The International Association of Chiefs of Police (IACP) has just released a new resource for law enforcement on police officer suicide, with information and resources on prevention and response to the problem of law enforcement officer suicide. The resources on their website are from their symposium entitled: “Breaking the Silence: A National Symposium on Law Enforcement Officer Suicide and Mental Health” and their website is loaded with lots of downloadable and reproducible materials.
According to the IACP website: “To address the mental health stigma within law enforcement as well as the critical issue of law enforcement suicide, the International Association of Chiefs of Police, in partnership with the Office of Community Oriented Policing Services, U.S. Department of Justice (COPS) hosted Breaking the Silence: A National Symposium on Law Enforcement Officer Suicide and Mental Health in July 2013. The participants at the symposium, which included the National Action Alliance for Suicide Prevention, law enforcement and mental health professionals, worked together to develop a national strategy to address officer mental health wellness and suicide prevention”.
EDITORS NOTE:The following article was submitted by Carolyn Whiting co-author of the new book: The Crazy Lives of Police Wives. This is a book written for and by police wives. Please support them!
You can’t fix it if you don’t know it’s broken. That goes for people as well as machines. PTSD, suicide, alcoholism and domestic violence are all indicators of broken/hurt people that may go unrecognized. How can you fix the person who is hurting if he can’t be reached or he doesn’t understand that he needs help? There are too many stories about yet another police officer killing himself or another police family battling alcoholism behind the closed doors of their home, in secrecy and shame. It doesn’t have to be that way. Think of the lives that might be changed if only these hurting families knew about the myriad of resources available and the many groups with knowledge and experience waiting in the wings, eager to help. The Crazy Lives of Police Wives is a new book written for and by police wives that broaches these painful… Continue reading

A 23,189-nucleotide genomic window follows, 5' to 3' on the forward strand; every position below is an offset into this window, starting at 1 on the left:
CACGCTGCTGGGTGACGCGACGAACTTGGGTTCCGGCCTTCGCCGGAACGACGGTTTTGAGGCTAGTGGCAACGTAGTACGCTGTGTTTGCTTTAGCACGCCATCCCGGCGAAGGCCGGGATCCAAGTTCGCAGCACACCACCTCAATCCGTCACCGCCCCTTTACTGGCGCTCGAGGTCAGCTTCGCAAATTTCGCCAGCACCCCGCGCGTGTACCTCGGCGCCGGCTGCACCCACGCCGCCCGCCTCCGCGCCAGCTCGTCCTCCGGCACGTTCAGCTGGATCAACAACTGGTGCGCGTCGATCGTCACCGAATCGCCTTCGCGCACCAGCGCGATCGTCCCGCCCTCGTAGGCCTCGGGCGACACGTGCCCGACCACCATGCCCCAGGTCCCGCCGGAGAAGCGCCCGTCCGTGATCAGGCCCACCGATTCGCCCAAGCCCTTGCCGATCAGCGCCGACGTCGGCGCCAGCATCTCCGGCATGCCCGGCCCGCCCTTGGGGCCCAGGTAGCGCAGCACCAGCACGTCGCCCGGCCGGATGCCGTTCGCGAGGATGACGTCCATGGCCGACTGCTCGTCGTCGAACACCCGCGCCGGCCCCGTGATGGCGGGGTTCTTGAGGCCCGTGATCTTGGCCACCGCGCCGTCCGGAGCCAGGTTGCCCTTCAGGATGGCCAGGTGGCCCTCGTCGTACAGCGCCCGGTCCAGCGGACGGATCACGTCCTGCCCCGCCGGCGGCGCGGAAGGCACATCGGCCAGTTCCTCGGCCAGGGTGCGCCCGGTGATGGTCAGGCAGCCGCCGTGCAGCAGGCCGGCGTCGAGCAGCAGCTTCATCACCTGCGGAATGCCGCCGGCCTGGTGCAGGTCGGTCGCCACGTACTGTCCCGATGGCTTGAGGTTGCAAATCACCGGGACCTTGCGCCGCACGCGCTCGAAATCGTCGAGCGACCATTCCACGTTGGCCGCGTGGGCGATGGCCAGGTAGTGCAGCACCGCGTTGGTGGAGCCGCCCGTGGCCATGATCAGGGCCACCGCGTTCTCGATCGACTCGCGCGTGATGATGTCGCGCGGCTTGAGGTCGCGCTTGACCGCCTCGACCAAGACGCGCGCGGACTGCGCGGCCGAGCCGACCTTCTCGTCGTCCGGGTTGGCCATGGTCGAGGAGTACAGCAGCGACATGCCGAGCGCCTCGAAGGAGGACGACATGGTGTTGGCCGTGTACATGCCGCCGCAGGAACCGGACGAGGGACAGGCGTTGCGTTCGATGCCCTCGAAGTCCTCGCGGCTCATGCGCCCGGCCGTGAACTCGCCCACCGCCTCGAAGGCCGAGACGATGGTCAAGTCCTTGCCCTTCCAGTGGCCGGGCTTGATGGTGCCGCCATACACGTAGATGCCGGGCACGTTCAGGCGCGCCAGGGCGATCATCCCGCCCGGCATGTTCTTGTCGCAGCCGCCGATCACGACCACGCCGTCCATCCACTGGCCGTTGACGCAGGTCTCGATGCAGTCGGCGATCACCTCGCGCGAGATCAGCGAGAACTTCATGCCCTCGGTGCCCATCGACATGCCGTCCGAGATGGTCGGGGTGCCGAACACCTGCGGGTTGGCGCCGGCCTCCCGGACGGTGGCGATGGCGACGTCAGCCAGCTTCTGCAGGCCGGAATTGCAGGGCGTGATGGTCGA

Law Enforcement Survival Institute Executive Director and CopsAlive.com Editor John Marx has been invited to speak next week in Kuala Lumpur to law enforcement officials and government enforcement agencies about “Managing Stress in Times of Crisis”.
John will be reviewing our three main training programs: Armor Your Self™, Armor Your Agency™, and True Blue Valor™.
Our “Armor Your Self™: How to Survive a Career in Law Enforcement” on-site training program is an eight hour, hands-on, “How to” seminar that helps police officers and other law enforcement professionals armor themselves physically, mentally, emotionally and spiritually to survive their careers in police work. To learn more CLICK HERE
The concept of “True Blue Valor™” is where one law enforcement officer has to muster the courage to confront a peer who is slipping both professionally and personally and endangering themselves, their peers and the public. It takes a system of organizational support and professional leadership to support and foster the concept of courage and intervention. We will train your trainers to deliver this program to your agency.
To learn more CLICK HERE
Our “Armor Your Agency™: How to Create a Healthy and Supportive Law Enforcement Agency” Program includes critical strategies that you will need to build a system of support and encouragement for a healthy and productive agency. To learn more CLICK HERE
The symposium, promoted by MeLearn Global, entitled Law Enforcement Psychology Masterclass is being held June 3rd & 4th 2014 at the Putrajaya Marriott Hotel just outside Kuala Lumpur Malaysia.
This symposium has just opened up extra spots for a few more attendees. This symposium is for law enforcement officials only. If you would like to learn more information… Continue reading
Important new research into police burnout, leadership and stress is being published by Emerald and you can get a copy this weekend.
The report entitled: “An empirical investigation of high-risk occupations – Leader influence on employee stress and burnout among police” by Lisa M. Russell of the School of Business at Indiana University Southeast in New Albany, Indiana, USA is being published by Emerald Group Publishing Limited of the United Kingdom.
Emerald, a global publisher linking research and practice to the benefit of society, is making a free copy of this important research available for you until May 27, 2014 at this link: www.emeraldinsight.com/tk/policeburnout
A news release from Emerald stated: “US study published by Emerald analyses the relationship between stress and burnout in high-risk occupations and the role of leadership in moderating this relationship.
United Kingdom, 28 April 2014 – It is no surprise that high-risk occupations such as law enforcement have been associated with… Continue reading
This week is scared in the U.S. as we celebrate National Police Week in Washington D.C. During this week every year we honor those who have fallen in the line of duty, and we work to support and assist the survivors that have been left behind.